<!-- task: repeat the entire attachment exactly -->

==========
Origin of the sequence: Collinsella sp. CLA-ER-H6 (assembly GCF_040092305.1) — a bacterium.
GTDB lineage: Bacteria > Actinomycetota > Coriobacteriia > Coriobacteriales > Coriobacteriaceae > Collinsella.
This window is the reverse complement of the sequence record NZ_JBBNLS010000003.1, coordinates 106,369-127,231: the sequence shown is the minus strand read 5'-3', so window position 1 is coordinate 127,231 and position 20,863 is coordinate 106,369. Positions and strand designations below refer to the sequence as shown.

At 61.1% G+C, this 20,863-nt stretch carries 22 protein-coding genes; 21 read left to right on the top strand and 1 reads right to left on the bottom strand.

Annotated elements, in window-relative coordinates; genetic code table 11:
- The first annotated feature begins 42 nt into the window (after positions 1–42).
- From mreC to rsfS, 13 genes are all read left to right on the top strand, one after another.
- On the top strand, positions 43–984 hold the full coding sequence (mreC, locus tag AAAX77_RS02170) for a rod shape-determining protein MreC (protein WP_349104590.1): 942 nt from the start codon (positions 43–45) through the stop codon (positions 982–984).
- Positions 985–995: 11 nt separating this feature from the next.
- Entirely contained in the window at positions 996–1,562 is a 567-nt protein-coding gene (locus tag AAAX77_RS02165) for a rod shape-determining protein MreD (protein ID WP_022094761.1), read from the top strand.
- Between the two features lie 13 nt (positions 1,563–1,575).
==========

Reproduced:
Origin of the sequence: Collinsella sp. CLA-ER-H6 (assembly GCF_040092305.1) — a bacterium.
GTDB lineage: Bacteria > Actinomycetota > Coriobacteriia > Coriobacteriales > Coriobacteriaceae > Collinsella.
This window is the reverse complement of the sequence record NZ_JBBNLS010000003.1, coordinates 106,369-127,231: the sequence shown is the minus strand read 5'-3', so window position 1 is coordinate 127,231 and position 20,863 is coordinate 106,369. Positions and strand designations below refer to the sequence as shown.

At 61.1% G+C, this 20,863-nt stretch carries 22 protein-coding genes; 21 read left to right on the top strand and 1 reads right to left on the bottom strand.

Annotated elements, in window-relative coordinates; genetic code table 11:
- The first annotated feature begins 42 nt into the window (after positions 1–42).
- From mreC to rsfS, 13 genes are all read left to right on the top strand, one after another.
- On the top strand, positions 43–984 hold the full coding sequence (mreC, locus tag AAAX77_RS02170) for a rod shape-determining protein MreC (protein WP_349104590.1): 942 nt from the start codon (positions 43–45) through the stop codon (positions 982–984).
- Positions 985–995: 11 nt separating this feature from the next.
- Entirely contained in the window at positions 996–1,562 is a 567-nt protein-coding gene (locus tag AAAX77_RS02165) for a rod shape-determining protein MreD (protein ID WP_022094761.1), read from the top strand.
- Between the two features lie 13 nt (positions 1,563–1,575).